Founded in 1995 by the Oneida Nation and a group of five Green Bay area businessmen, Bay Bank intended to provide the Green Bay area community with a locally controlled financial institution. In 2000, the Oneida Nation became the sole owner of Bay Bank, which could then provided more federally funded programs to directly assist tribal members and unique mortgage and entrepreneurial programs to assist Oneidas in obtaining housing and starting business ventures. Bay Bank is the only area bank to offer the HUD Section 184 Indian Housing Loan Guarantee Program. The Program offers any Native American member of a federally recognized tribe an opportunity to own a home. Bay Bank also administers a unique program referred to as the Oneida Small Business Project 2000, which has successfully delivered over $5 million investment dollars to over 100 Oneida small business entrepreneurs. Today, Bay Bank has assets of nearly $85 million and a staff of 27 people.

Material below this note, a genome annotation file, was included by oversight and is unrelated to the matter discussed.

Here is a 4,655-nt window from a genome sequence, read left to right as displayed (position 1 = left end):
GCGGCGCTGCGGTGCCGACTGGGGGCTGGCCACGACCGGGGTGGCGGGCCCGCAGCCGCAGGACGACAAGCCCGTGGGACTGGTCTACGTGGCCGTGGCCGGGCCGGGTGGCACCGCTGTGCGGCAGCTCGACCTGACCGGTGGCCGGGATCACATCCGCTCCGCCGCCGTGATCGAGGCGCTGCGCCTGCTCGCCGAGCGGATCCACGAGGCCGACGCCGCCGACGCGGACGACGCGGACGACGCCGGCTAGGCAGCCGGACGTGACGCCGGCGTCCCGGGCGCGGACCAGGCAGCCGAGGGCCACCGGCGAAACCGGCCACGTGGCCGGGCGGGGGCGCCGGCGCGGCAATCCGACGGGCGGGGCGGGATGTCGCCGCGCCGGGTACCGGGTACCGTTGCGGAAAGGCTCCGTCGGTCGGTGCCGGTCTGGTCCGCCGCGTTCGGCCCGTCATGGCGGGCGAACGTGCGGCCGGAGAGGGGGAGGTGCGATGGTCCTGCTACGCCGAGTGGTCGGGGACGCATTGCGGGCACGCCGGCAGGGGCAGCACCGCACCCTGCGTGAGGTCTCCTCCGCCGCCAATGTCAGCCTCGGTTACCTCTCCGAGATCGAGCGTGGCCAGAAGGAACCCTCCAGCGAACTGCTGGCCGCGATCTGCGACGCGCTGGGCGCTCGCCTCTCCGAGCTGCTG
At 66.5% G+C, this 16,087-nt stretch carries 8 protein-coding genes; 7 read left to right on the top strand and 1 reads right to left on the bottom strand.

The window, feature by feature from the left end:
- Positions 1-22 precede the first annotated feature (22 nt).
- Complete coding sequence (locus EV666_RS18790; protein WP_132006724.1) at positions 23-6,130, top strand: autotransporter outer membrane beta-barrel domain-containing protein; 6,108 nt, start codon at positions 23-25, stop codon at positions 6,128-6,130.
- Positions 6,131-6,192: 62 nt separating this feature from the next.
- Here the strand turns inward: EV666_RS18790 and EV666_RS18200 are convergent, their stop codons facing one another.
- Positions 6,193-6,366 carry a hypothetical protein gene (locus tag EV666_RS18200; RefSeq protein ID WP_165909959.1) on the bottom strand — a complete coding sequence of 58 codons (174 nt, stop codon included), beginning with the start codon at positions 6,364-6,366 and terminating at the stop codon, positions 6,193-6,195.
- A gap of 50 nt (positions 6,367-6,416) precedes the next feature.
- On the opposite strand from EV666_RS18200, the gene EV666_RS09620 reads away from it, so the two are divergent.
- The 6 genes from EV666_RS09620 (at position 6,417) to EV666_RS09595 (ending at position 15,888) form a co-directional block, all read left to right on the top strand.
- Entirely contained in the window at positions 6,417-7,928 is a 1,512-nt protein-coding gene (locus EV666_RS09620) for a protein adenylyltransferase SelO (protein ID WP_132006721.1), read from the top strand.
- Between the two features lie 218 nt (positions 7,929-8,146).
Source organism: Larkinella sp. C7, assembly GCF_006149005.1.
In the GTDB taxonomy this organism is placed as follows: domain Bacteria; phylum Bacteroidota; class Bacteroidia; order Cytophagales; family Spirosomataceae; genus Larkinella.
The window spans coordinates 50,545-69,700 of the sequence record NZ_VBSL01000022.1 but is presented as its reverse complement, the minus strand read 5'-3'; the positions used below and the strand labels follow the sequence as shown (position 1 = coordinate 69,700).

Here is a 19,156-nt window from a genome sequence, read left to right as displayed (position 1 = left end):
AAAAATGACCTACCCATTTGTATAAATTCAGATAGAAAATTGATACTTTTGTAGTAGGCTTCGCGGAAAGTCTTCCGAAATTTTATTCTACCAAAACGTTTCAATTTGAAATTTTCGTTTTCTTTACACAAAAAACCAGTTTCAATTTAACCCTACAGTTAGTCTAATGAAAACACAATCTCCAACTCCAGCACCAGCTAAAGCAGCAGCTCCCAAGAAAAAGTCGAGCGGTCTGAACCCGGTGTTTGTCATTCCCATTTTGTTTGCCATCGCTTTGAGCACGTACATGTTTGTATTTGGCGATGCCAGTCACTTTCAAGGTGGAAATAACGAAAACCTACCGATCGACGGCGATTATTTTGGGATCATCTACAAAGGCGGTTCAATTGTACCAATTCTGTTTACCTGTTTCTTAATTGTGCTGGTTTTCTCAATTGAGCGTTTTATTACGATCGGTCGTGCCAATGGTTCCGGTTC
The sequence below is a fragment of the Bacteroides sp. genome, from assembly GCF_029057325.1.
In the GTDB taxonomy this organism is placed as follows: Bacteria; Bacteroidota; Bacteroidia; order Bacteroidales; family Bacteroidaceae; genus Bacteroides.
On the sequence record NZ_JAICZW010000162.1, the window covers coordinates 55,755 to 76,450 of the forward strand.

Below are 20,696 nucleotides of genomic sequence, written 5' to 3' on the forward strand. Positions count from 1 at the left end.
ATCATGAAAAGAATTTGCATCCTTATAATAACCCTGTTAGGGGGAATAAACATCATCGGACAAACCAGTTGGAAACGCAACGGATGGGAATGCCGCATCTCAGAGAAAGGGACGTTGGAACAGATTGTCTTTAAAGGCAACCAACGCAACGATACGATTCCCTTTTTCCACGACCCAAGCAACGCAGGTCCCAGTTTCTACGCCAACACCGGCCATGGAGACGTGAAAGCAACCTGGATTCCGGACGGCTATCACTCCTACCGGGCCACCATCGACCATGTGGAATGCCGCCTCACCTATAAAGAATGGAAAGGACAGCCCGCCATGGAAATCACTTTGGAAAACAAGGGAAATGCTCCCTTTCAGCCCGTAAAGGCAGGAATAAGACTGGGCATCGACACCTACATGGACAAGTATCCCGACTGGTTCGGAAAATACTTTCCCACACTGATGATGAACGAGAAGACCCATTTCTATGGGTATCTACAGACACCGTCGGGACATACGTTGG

CEOs from Native banks discuss the importance of access to capital and assistance for their banks to thrive. Jeff Bowman of Bay Bank provided insight about how other CDFIs can support Native banks.
The Federal Home Loan Bank of Chicago (FHLBank Chicago) this week announced more than $900,000 was awarded through its Community First® Capacity-Building Grant Program to 21 nonprofit community development lenders working in Illinois or Wisconsin. Grants are used to help strengthen a nonprofit community development lender's financial position, operational efficiency, and/or human capital to support the affordable housing and/or economic development programs the organization provides to the local communities in which they, and the member financial institution, serve. Grant recipients include CDBA members First Eagle Bank and Bay Bank.
On Tuesday, October 22, CDBA Members Kenneth Kelly of First Independence Bank and Jeff Bowman of Bay Bank testified before the House Committee on Financial Services Subcommittee on Consumer Protection and Financial Institutions in a hearing titled, "An Examination of the Decline of Minority Depository Institutions and the Impact on Underserved Communities."